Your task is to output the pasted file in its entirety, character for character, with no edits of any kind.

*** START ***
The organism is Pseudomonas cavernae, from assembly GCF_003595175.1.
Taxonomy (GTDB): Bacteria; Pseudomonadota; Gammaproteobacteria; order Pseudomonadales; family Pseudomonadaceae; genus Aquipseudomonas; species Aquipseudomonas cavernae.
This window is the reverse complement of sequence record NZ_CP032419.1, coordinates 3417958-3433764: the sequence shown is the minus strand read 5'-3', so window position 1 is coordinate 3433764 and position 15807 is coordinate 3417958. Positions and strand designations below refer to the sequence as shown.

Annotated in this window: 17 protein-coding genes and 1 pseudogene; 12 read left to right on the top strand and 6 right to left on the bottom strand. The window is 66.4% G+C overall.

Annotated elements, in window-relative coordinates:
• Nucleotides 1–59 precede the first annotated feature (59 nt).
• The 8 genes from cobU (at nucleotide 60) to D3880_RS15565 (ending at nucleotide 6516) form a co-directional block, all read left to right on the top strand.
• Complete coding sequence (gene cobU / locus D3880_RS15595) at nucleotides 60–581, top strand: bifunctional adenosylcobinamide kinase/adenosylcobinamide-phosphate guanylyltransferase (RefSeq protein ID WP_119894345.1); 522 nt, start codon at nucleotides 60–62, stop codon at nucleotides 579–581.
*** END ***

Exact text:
The organism is Pseudomonas cavernae, from assembly GCF_003595175.1.
Taxonomy (GTDB): Bacteria; Pseudomonadota; Gammaproteobacteria; order Pseudomonadales; family Pseudomonadaceae; genus Aquipseudomonas; species Aquipseudomonas cavernae.
This window is the reverse complement of sequence record NZ_CP032419.1, coordinates 3417958-3433764: the sequence shown is the minus strand read 5'-3', so window position 1 is coordinate 3433764 and position 15807 is coordinate 3417958. Positions and strand designations below refer to the sequence as shown.

Annotated in this window: 17 protein-coding genes and 1 pseudogene; 12 read left to right on the top strand and 6 right to left on the bottom strand. The window is 66.4% G+C overall.

Annotated elements, in window-relative coordinates:
• Nucleotides 1–59 precede the first annotated feature (59 nt).
• The 8 genes from cobU (at nucleotide 60) to D3880_RS15565 (ending at nucleotide 6516) form a co-directional block, all read left to right on the top strand.
• Complete coding sequence (gene cobU / locus D3880_RS15595) at nucleotides 60–581, top strand: bifunctional adenosylcobinamide kinase/adenosylcobinamide-phosphate guanylyltransferase (RefSeq protein ID WP_119894345.1); 522 nt, start codon at nucleotides 60–62, stop codon at nucleotides 579–581.